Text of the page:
Ten years ago, I would never have dreamed that my mother would be turning 101 on Monday. Ever since she turned 84, the age my grandmother died, I've been preparing emotionally for my mother's death.
As she entered her 90s she began falling, and then the cellulitis in her feet created the decade-long struggle with lymphedema (which creates swelling and pain), and then the skin cancer surgeries, and then the lymphoma cancer, and subsequent surgeries and radiation, and then the broken coccyx which led her to declare, "I'm done," then the strokes and the migraines that sent her to ER hallucinating, and then more of the same. She developed bone spurs on the bottom of her right foot, as a result of walking wrong, which caused excruciating pain.
But the extraordinary thing about all of this, she stayed on her feet. If she had a stroke, she rehabilitated stronger than before. If she had cancer, she recovered, even when the oncologist had declared her terminal (a few weeks before Christmas five years ago).
Last summer her doctor sent her for tests to determine if she had vascular disease, and then declared her unfit for support hose, which could potentially restrict blood flow. The lymphedema got worse, she fell and broke her foot, and she was confused. We were planning a trip to Nova Scotia. I decided it was finally time to move her to assisted living, thinking this was the final step, which was a logical assumption, given her age of 100.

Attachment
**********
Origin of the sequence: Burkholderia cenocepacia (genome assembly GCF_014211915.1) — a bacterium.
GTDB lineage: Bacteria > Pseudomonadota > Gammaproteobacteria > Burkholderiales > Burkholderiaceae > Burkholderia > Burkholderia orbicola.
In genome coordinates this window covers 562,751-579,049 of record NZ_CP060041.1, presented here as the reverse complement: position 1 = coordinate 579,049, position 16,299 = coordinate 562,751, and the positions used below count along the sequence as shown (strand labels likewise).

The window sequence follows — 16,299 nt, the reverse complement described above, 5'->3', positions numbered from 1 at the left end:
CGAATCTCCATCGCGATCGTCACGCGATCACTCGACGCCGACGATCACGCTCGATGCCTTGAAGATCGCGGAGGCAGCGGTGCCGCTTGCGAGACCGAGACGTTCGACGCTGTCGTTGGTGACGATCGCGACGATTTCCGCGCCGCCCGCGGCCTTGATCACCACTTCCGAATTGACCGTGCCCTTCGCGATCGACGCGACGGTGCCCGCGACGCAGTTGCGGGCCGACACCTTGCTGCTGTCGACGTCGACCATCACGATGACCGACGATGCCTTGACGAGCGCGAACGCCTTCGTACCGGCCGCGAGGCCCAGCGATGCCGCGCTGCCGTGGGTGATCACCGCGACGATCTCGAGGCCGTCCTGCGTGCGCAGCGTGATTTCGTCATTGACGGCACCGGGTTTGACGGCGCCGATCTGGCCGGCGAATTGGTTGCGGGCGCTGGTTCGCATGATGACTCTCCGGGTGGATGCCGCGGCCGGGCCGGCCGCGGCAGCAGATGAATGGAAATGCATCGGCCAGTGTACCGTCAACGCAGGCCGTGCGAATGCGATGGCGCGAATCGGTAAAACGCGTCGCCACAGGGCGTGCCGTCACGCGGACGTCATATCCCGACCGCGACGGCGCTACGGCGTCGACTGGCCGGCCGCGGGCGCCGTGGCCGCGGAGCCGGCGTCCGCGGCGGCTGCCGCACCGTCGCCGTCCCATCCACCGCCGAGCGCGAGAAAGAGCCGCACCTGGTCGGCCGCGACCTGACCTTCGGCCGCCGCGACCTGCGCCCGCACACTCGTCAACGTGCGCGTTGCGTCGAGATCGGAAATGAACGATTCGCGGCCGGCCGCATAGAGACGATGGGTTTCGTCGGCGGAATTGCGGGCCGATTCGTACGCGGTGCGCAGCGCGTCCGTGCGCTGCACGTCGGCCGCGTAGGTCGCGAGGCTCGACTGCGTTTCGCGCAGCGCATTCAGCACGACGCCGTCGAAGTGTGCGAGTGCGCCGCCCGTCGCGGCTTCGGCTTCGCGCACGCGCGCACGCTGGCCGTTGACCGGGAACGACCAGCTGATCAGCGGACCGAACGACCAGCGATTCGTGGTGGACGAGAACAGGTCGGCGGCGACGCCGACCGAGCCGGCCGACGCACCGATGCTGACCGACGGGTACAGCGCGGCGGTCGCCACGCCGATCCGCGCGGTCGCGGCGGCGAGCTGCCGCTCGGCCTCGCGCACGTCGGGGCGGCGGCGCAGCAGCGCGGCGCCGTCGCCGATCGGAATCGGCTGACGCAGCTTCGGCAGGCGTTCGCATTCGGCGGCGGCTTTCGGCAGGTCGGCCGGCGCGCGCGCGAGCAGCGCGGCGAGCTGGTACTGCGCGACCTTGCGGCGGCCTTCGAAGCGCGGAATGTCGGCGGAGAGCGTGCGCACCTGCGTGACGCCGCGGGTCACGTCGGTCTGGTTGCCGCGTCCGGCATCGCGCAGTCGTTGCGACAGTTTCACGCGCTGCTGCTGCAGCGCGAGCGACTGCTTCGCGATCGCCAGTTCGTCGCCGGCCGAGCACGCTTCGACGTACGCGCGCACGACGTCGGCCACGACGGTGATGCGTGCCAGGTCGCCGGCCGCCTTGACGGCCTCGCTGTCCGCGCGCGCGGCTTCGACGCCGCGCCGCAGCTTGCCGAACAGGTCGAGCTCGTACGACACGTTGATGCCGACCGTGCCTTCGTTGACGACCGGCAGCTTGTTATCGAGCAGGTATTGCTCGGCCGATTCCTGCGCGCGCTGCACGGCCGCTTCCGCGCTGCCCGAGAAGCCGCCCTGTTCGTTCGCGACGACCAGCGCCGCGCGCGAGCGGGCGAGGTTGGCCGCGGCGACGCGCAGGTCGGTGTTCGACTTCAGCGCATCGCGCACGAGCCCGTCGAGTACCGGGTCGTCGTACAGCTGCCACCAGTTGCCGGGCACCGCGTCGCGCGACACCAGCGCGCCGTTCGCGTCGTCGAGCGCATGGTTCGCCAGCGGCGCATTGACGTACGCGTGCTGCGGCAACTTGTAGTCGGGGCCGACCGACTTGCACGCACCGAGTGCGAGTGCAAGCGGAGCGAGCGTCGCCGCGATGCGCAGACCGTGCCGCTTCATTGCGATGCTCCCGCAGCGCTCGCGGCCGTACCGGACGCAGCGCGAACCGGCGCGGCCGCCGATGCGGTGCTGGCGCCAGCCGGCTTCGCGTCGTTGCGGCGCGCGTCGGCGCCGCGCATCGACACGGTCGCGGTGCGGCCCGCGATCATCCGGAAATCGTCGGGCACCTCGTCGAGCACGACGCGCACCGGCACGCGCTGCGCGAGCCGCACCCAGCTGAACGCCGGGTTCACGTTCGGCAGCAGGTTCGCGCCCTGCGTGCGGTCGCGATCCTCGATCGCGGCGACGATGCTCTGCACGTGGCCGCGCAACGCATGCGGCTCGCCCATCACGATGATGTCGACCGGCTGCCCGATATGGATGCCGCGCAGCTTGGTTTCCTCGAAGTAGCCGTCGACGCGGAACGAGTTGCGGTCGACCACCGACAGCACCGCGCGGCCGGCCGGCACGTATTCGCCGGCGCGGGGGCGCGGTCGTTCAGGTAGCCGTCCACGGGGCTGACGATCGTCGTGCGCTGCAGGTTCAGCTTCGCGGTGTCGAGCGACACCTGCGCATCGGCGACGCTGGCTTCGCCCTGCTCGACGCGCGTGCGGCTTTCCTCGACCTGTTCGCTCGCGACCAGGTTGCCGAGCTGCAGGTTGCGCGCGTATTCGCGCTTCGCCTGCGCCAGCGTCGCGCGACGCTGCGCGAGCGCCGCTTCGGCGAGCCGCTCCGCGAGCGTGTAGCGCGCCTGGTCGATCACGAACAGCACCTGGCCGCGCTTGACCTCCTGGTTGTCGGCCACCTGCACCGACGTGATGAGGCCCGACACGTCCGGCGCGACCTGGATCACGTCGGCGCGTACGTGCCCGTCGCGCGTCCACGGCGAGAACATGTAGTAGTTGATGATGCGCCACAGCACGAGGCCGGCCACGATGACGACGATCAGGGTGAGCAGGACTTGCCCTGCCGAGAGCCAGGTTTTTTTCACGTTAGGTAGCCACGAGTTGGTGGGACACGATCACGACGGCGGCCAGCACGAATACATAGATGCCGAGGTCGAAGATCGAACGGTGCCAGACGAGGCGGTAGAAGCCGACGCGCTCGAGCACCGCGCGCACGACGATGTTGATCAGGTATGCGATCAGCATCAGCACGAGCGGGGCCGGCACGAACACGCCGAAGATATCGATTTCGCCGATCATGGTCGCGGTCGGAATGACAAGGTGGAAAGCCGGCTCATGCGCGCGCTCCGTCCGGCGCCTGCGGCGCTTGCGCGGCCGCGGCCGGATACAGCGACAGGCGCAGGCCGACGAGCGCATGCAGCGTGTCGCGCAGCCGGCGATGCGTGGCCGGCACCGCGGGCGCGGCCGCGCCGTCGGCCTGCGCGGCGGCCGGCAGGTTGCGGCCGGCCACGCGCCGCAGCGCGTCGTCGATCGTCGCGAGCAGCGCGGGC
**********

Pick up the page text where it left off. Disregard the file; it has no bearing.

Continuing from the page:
The assisted living facility nearly killed her, but mom, in spite of their best efforts, stayed on her feet. When we returned from Nova Scotia we packed her up and moved her back to Orchard Park, the facility in which she has lived for 18 years. We moved her to the main floor, just down the hall from the dining room and the beauty shop to what I call the great-grandmother suite.
The managers and residents welcomed her home.
Since then she has attended memorials for other residents. Yesterday she had me read an obituary to her. The man lived at Orchard Park and used to sit at an adjacent table in the dining room. He was 90. She said, "I never dreamed he'd go before I did."
She was sad when her friend of 17 years, Helen, was moved away to Arizona. And then her favorite managers moved away.
But the strangest thing has happened. Mom's lymphedema was brought under control. Her vascular disease was declared "not all that bad," or words to that effect. The bone in her foot healed. And then, remarkably, a home health nurse who "just happened" to be a foot expert, did ultrasound on her bone spur and it disappeared.
Although she struggles to get up at times (we laugh when I give her a lift from behind)...she's still on her feet, and walking almost comfortably.
But besides all of that, the emotional struggle mom and I have been in for decades, has abated.
Her humor is in tact, and she seems more at peace than I've ever known her to be.
Stan and Annie arrive Friday to help us celebrate her birthday. Jared will come Sunday with his friend, Kiersten, to help celebrate mom's 101 years.
I'm not sure why we've been blessed with it, but we're in a state of grace.